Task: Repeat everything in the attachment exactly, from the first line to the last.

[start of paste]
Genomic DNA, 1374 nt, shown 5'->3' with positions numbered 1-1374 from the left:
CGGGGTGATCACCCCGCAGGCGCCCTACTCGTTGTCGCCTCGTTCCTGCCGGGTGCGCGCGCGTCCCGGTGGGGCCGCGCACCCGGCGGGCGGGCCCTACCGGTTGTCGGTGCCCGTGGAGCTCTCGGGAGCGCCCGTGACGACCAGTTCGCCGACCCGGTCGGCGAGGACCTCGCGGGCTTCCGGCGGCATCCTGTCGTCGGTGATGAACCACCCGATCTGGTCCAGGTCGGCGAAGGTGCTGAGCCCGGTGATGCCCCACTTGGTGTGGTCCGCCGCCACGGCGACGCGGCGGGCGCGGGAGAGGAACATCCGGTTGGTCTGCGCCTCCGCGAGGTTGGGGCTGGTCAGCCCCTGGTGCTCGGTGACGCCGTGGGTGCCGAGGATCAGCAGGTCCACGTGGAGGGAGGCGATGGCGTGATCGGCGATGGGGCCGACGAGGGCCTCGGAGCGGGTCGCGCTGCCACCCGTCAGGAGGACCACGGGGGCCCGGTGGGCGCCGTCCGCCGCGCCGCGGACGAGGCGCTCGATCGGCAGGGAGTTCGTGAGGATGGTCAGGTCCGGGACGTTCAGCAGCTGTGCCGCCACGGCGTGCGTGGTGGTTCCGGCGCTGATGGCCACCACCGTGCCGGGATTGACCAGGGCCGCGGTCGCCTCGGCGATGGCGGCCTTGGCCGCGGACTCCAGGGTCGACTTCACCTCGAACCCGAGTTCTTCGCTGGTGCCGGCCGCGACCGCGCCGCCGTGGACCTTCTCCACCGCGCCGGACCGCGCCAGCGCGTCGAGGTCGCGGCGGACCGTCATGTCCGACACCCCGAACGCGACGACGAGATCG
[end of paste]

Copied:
Genomic DNA, 1374 nt, shown 5'->3' with positions numbered 1-1374 from the left:
CGGGGTGATCACCCCGCAGGCGCCCTACTCGTTGTCGCCTCGTTCCTGCCGGGTGCGCGCGCGTCCCGGTGGGGCCGCGCACCCGGCGGGCGGGCCCTACCGGTTGTCGGTGCCCGTGGAGCTCTCGGGAGCGCCCGTGACGACCAGTTCGCCGACCCGGTCGGCGAGGACCTCGCGGGCTTCCGGCGGCATCCTGTCGTCGGTGATGAACCACCCGATCTGGTCCAGGTCGGCGAAGGTGCTGAGCCCGGTGATGCCCCACTTGGTGTGGTCCGCCGCCACGGCGACGCGGCGGGCGCGGGAGAGGAACATCCGGTTGGTCTGCGCCTCCGCGAGGTTGGGGCTGGTCAGCCCCTGGTGCTCGGTGACGCCGTGGGTGCCGAGGATCAGCAGGTCCACGTGGAGGGAGGCGATGGCGTGATCGGCGATGGGGCCGACGAGGGCCTCGGAGCGGGTCGCGCTGCCACCCGTCAGGAGGACCACGGGGGCCCGGTGGGCGCCGTCCGCCGCGCCGCGGACGAGGCGCTCGATCGGCAGGGAGTTCGTGAGGATGGTCAGGTCCGGGACGTTCAGCAGCTGTGCCGCCACGGCGTGCGTGGTGGTTCCGGCGCTGATGGCCACCACCGTGCCGGGATTGACCAGGGCCGCGGTCGCCTCGGCGATGGCGGCCTTGGCCGCGGACTCCAGGGTCGACTTCACCTCGAACCCGAGTTCTTCGCTGGTGCCGGCCGCGACCGCGCCGCCGTGGACCTTCTCCACCGCGCCGGACCGCGCCAGCGCGTCGAGGTCGCGGCGGACCGTCATGTCCGACACCCCGAACGCGACGACGAGATCG